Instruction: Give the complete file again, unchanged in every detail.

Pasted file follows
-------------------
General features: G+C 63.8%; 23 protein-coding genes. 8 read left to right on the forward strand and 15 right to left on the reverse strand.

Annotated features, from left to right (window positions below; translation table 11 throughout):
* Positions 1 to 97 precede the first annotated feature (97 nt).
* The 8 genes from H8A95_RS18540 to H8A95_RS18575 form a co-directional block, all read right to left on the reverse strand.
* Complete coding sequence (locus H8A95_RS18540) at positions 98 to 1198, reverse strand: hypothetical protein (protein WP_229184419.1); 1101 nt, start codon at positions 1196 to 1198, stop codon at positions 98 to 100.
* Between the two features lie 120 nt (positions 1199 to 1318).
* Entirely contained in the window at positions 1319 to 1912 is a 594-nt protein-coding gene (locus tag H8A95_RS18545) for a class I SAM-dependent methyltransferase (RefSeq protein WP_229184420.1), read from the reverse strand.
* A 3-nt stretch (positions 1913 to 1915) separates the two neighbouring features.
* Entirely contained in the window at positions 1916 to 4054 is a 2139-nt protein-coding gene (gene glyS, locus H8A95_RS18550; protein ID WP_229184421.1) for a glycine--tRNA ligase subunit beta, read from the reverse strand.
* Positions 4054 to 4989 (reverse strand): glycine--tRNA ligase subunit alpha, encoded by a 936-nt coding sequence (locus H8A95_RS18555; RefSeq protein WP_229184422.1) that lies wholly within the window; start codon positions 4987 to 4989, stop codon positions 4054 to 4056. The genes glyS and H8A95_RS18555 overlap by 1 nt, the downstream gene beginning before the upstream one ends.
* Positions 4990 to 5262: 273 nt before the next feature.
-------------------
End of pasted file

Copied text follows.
General features: G+C 63.8%; 23 protein-coding genes. 8 read left to right on the forward strand and 15 right to left on the reverse strand.

Annotated features, from left to right (window positions below; translation table 11 throughout):
* Positions 1 to 97 precede the first annotated feature (97 nt).
* The 8 genes from H8A95_RS18540 to H8A95_RS18575 form a co-directional block, all read right to left on the reverse strand.
* Complete coding sequence (locus H8A95_RS18540) at positions 98 to 1198, reverse strand: hypothetical protein (protein WP_229184419.1); 1101 nt, start codon at positions 1196 to 1198, stop codon at positions 98 to 100.
* Between the two features lie 120 nt (positions 1199 to 1318).
* Entirely contained in the window at positions 1319 to 1912 is a 594-nt protein-coding gene (locus tag H8A95_RS18545) for a class I SAM-dependent methyltransferase (RefSeq protein WP_229184420.1), read from the reverse strand.
* A 3-nt stretch (positions 1913 to 1915) separates the two neighbouring features.
* Entirely contained in the window at positions 1916 to 4054 is a 2139-nt protein-coding gene (gene glyS, locus H8A95_RS18550; protein ID WP_229184421.1) for a glycine--tRNA ligase subunit beta, read from the reverse strand.
* Positions 4054 to 4989 (reverse strand): glycine--tRNA ligase subunit alpha, encoded by a 936-nt coding sequence (locus H8A95_RS18555; RefSeq protein WP_229184422.1) that lies wholly within the window; start codon positions 4987 to 4989, stop codon positions 4054 to 4056. The genes glyS and H8A95_RS18555 overlap by 1 nt, the downstream gene beginning before the upstream one ends.
* Positions 4990 to 5262: 273 nt before the next feature.